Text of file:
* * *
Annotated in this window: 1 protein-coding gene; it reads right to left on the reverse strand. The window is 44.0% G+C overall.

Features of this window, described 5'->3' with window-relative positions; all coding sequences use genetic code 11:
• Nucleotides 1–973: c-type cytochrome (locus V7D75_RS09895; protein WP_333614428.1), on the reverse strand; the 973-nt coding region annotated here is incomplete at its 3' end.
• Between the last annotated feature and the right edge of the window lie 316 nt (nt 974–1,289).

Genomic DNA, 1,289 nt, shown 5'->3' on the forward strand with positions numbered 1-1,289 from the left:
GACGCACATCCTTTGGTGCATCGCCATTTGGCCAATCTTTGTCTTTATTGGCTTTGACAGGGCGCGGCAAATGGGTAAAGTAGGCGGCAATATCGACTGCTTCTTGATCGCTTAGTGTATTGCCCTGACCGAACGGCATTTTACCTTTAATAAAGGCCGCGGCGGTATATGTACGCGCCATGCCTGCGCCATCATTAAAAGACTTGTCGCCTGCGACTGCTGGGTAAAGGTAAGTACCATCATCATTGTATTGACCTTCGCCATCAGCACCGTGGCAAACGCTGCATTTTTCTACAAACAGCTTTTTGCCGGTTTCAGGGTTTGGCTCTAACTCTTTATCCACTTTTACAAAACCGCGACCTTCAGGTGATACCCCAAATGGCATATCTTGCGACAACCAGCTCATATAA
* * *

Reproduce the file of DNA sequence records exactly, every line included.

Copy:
Annotated in this window: 1 protein-coding gene; it reads right to left on the reverse strand. The window is 44.0% G+C overall.

Features of this window, described 5'->3' with window-relative positions; all coding sequences use genetic code 11:
• Nucleotides 1–973: c-type cytochrome (locus V7D75_RS09895; protein WP_333614428.1), on the reverse strand; the 973-nt coding region annotated here is incomplete at its 3' end.
• Between the last annotated feature and the right edge of the window lie 316 nt (nt 974–1,289).

Genomic DNA, 1,289 nt, shown 5'->3' on the forward strand with positions numbered 1-1,289 from the left:
GACGCACATCCTTTGGTGCATCGCCATTTGGCCAATCTTTGTCTTTATTGGCTTTGACAGGGCGCGGCAAATGGGTAAAGTAGGCGGCAATATCGACTGCTTCTTGATCGCTTAGTGTATTGCCCTGACCGAACGGCATTTTACCTTTAATAAAGGCCGCGGCGGTATATGTACGCGCCATGCCTGCGCCATCATTAAAAGACTTGTCGCCTGCGACTGCTGGGTAAAGGTAAGTACCATCATCATTGTATTGACCTTCGCCATCAGCACCGTGGCAAACGCTGCATTTTTCTACAAACAGCTTTTTGCCGGTTTCAGGGTTTGGCTCTAACTCTTTATCCACTTTTACAAAACCGCGACCTTCAGGTGATACCCCAAATGGCATATCTTGCGACAACCAGCTCATATAA